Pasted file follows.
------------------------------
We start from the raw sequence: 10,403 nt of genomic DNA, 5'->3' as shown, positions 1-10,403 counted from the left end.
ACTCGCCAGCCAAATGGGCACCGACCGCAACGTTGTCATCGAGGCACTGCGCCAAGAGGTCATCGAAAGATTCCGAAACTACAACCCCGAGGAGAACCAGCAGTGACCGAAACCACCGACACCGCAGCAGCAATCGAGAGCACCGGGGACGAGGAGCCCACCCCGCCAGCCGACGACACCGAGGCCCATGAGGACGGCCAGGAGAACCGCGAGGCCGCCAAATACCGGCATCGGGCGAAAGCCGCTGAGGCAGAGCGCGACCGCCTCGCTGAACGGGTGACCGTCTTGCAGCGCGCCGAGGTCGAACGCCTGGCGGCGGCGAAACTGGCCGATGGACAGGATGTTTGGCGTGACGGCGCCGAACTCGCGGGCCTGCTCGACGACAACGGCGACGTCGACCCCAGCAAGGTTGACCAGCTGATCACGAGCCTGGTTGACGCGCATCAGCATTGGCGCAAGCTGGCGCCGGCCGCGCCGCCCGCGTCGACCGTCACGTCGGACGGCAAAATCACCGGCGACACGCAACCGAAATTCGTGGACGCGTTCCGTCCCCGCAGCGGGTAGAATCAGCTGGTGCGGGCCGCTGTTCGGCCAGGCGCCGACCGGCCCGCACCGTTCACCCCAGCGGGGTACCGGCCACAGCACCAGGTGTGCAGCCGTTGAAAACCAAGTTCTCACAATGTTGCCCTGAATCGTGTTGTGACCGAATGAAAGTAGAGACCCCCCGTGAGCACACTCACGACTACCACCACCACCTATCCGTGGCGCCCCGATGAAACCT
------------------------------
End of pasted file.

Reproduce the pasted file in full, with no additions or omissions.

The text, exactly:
We start from the raw sequence: 10,403 nt of genomic DNA, 5'->3' as shown, positions 1-10,403 counted from the left end.
ACTCGCCAGCCAAATGGGCACCGACCGCAACGTTGTCATCGAGGCACTGCGCCAAGAGGTCATCGAAAGATTCCGAAACTACAACCCCGAGGAGAACCAGCAGTGACCGAAACCACCGACACCGCAGCAGCAATCGAGAGCACCGGGGACGAGGAGCCCACCCCGCCAGCCGACGACACCGAGGCCCATGAGGACGGCCAGGAGAACCGCGAGGCCGCCAAATACCGGCATCGGGCGAAAGCCGCTGAGGCAGAGCGCGACCGCCTCGCTGAACGGGTGACCGTCTTGCAGCGCGCCGAGGTCGAACGCCTGGCGGCGGCGAAACTGGCCGATGGACAGGATGTTTGGCGTGACGGCGCCGAACTCGCGGGCCTGCTCGACGACAACGGCGACGTCGACCCCAGCAAGGTTGACCAGCTGATCACGAGCCTGGTTGACGCGCATCAGCATTGGCGCAAGCTGGCGCCGGCCGCGCCGCCCGCGTCGACCGTCACGTCGGACGGCAAAATCACCGGCGACACGCAACCGAAATTCGTGGACGCGTTCCGTCCCCGCAGCGGGTAGAATCAGCTGGTGCGGGCCGCTGTTCGGCCAGGCGCCGACCGGCCCGCACCGTTCACCCCAGCGGGGTACCGGCCACAGCACCAGGTGTGCAGCCGTTGAAAACCAAGTTCTCACAATGTTGCCCTGAATCGTGTTGTGACCGAATGAAAGTAGAGACCCCCCGTGAGCACACTCACGACTACCACCACCACCTATCCGTGGCGCCCCGATGAAACCT